This team is nearly unstoppable. With only one heavy loss all split to Beyond Gaming, and a close loss to J Team in the final week when their record as minor premiers was already unbeatable, they are the true juggernaut of the region and will be a tough opponent for anyone who has to face them in the bracket.

J Team (2nd in PCS, 15-3)

The biggest ladder climber this split was J Team. Having finished seventh in spring with an 8-10 record, they reacquired top laner Shen “Driver” Tsung-Hua, who had spent a split with Team Impunity and has since become a more dominant line-up.

J Team is another one of the league’s balanced rosters. Carry focus does not fall onto anyone player, which plays into the team’s favour when it comes to the draft and choosing which part of the map they will prioritise.

With seven more wins to their name in Split 2, and only a single game behind the also dominant PSG Talon line-up, J Team will also be one of the big dogs when it comes to the PCS and will be set up making the plane for Korea also.

CTBC Flying Oyster (5th in PCS, 9-9)

The Oyster will be looking to return to the world stage.
Photo by Lance Skundrich via Riot Games.

The 2022 PCS Summer Champions have taken a half-step back in this split. Having finished with a 12-7 regular season record in spring and third place in the Playoffs, they slipped to a 9-9 record and a fifth-placed finish in the summer, therefore having to start their campaign in the lower bracket. It’s far from what they expected when the summer split began.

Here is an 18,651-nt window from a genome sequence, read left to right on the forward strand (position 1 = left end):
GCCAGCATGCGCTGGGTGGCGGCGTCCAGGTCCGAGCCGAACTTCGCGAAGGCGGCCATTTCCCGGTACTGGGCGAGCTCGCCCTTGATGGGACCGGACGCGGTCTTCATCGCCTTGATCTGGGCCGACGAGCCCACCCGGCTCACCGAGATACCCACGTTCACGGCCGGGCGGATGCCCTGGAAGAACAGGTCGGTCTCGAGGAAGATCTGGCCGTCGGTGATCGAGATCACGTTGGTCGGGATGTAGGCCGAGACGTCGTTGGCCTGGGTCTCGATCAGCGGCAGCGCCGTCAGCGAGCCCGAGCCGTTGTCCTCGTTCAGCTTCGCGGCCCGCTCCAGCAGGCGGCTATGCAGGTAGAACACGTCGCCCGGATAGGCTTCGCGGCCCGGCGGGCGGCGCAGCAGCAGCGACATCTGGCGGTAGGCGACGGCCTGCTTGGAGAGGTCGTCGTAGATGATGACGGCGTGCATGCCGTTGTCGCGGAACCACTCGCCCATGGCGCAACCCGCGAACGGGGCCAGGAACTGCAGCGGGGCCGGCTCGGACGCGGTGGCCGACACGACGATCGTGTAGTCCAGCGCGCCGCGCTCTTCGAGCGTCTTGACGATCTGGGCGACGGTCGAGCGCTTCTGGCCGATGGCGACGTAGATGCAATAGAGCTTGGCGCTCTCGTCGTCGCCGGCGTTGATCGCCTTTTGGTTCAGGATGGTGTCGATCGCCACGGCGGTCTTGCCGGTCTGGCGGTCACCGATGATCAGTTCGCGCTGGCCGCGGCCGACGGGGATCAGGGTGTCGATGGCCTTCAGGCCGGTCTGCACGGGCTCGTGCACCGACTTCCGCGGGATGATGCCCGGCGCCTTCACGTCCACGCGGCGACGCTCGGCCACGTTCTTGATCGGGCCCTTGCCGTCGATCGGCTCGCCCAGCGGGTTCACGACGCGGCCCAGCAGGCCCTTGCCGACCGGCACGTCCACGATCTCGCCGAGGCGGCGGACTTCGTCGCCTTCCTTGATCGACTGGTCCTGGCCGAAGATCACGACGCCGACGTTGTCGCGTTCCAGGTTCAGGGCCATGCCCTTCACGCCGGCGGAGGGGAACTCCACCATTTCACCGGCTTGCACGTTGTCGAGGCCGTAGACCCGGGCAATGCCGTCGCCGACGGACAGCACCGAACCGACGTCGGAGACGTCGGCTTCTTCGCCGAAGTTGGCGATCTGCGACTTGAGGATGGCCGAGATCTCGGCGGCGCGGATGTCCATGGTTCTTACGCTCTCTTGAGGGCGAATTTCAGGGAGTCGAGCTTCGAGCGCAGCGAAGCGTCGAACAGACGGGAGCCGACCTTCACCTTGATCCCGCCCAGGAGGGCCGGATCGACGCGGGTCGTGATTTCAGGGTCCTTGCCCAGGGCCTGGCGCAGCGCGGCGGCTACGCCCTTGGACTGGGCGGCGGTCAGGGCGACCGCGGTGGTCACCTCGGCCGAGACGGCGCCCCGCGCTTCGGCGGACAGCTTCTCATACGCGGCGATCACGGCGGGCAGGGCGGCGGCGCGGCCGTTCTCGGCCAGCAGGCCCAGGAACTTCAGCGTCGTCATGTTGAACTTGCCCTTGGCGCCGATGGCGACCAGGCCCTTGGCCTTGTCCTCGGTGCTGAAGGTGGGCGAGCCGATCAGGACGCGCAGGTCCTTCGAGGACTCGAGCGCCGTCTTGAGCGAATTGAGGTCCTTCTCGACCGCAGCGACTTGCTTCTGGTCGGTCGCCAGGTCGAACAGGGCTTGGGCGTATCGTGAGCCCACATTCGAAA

The team will be looking to take a step forward when the playoffs. The team will want to make it back-to-back Worlds appearances, and if they play at their peak, they very well might do it.

Frank Esports (6th in PCS, 9-10)

The spring split runner-up Frank Esports has also seen their form slip in the summer split. Having finished second only to PSG Talon in both the regular season and the playoffs just a couple of months ago, the full Hong Kong-native lineup now sees themselves as one of the last teams in the bracket.

This doesn’t mean they are pushovers. The core of the lineup, with the exception of new starting jungler Chan “KennyChan” Chi Yung who had moved from the LPL’s Weibo Gaming during the midseason, came ever-so-close to their first international tournament last split and will go to any length—including a full lower bracket run—to secure it this time around.

Can our LCO teams make it to Worlds?

To be honest, I am not super keen on Oceania’s chances of making the Worlds Play-In stages. Winning three or four best-of-fives against these teams will be a tough ask for both Team Bliss and The Chiefs. I am expecting a better showing for both rosters compared to their last PCS outing, however.

They are more experienced and have gelled together far better than their last trip to Taiwan and will have more time to adapt to the playstyle of their PCS opponents, with the scheduling guaranteeing this time they cannot be knocked out within the first weekend.

Regional pride is on the line and seeing an Oceanic representative back on the world stage, even though the guaranteed path is gone, will be an achievement both Bliss and Chiefs will be looking to obtain.

The PCS playoffs start today at 7pm AEST with Team Bliss taking on Beyond Gaming, before The Chiefs face Deep Cross Gaming on Saturday.

The games will be broadcast on both the LoL Pacific and LCO channels.

Harry Taylor

Resident Snowballer Harry Taylor is waist deep into many aspects of the esports industry. When he's not focused on esports, Harry can be found memeing, complaining about something (probably tech or the NBN), or playing League very poorly.

Harry Taylor
Harry Taylor
Resident Snowballer Harry Taylor is waist deep into many aspects of the esports industry. When he's not focused on esports, Harry can be found memeing, complaining about something (probably tech or the NBN), or playing League very poorly.